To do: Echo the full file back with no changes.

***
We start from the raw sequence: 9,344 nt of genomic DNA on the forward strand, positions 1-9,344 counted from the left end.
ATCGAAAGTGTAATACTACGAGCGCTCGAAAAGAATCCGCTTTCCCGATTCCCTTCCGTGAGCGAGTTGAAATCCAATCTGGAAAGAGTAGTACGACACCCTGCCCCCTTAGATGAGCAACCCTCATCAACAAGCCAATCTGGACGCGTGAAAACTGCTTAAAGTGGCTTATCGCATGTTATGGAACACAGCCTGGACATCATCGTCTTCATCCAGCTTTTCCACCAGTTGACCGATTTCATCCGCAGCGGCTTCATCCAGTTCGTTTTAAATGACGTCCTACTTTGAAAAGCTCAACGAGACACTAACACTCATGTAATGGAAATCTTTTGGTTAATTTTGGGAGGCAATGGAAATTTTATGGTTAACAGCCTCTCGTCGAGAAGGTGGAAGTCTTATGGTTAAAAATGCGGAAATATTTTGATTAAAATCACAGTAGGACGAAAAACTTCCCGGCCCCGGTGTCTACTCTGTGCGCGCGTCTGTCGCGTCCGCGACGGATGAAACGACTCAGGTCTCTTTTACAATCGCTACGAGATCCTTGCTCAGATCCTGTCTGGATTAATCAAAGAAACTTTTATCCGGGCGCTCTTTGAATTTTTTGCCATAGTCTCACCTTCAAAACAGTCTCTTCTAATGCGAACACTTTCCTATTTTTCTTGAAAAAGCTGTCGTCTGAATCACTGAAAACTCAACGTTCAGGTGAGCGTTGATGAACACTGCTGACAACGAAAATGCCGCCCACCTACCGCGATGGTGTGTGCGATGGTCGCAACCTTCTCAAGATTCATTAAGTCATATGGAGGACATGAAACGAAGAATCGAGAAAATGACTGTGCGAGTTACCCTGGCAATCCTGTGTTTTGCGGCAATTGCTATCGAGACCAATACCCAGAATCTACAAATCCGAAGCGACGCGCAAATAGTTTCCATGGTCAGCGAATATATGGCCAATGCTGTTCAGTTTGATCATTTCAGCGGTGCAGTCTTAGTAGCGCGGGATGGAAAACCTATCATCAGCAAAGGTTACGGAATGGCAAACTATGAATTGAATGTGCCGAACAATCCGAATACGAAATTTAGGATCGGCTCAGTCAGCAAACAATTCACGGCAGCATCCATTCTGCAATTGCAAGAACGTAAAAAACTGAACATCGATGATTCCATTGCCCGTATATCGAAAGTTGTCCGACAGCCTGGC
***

We start from the raw sequence: 9,344 nt of genomic DNA on the forward strand, positions 1-9,344 counted from the left end.
ATCGAAAGTGTAATACTACGAGCGCTCGAAAAGAATCCGCTTTCCCGATTCCCTTCCGTGAGCGAGTTGAAATCCAATCTGGAAAGAGTAGTACGACACCCTGCCCCCTTAGATGAGCAACCCTCATCAACAAGCCAATCTGGACGCGTGAAAACTGCTTAAAGTGGCTTATCGCATGTTATGGAACACAGCCTGGACATCATCGTCTTCATCCAGCTTTTCCACCAGTTGACCGATTTCATCCGCAGCGGCTTCATCCAGTTCGTTTTAAATGACGTCCTACTTTGAAAAGCTCAACGAGACACTAACACTCATGTAATGGAAATCTTTTGGTTAATTTTGGGAGGCAATGGAAATTTTATGGTTAACAGCCTCTCGTCGAGAAGGTGGAAGTCTTATGGTTAAAAATGCGGAAATATTTTGATTAAAATCACAGTAGGACGAAAAACTTCCCGGCCCCGGTGTCTACTCTGTGCGCGCGTCTGTCGCGTCCGCGACGGATGAAACGACTCAGGTCTCTTTTACAATCGCTACGAGATCCTTGCTCAGATCCTGTCTGGATTAATCAAAGAAACTTTTATCCGGGCGCTCTTTGAATTTTTTGCCATAGTCTCACCTTCAAAACAGTCTCTTCTAATGCGAACACTTTCCTATTTTTCTTGAAAAAGCTGTCGTCTGAATCACTGAAAACTCAACGTTCAGGTGAGCGTTGATGAACACTGCTGACAACGAAAATGCCGCCCACCTACCGCGATGGTGTGTGCGATGGTCGCAACCTTCTCAAGATTCATTAAGTCATATGGAGGACATGAAACGAAGAATCGAGAAAATGACTGTGCGAGTTACCCTGGCAATCCTGTGTTTTGCGGCAATTGCTATCGAGACCAATACCCAGAATCTACAAATCCGAAGCGACGCGCAAATAGTTTCCATGGTCAGCGAATATATGGCCAATGCTGTTCAGTTTGATCATTTCAGCGGTGCAGTCTTAGTAGCGCGGGATGGAAAACCTATCATCAGCAAAGGTTACGGAATGGCAAACTATGAATTGAATGTGCCGAACAATCCGAATACGAAATTTAGGATCGGCTCAGTCAGCAAACAATTCACGGCAGCATCCATTCTGCAATTGCAAGAACGTAAAAAACTGAACATCGATGATTCCATTGCCCGTATATCGAAAGTTGTCCGACAGCCTGGC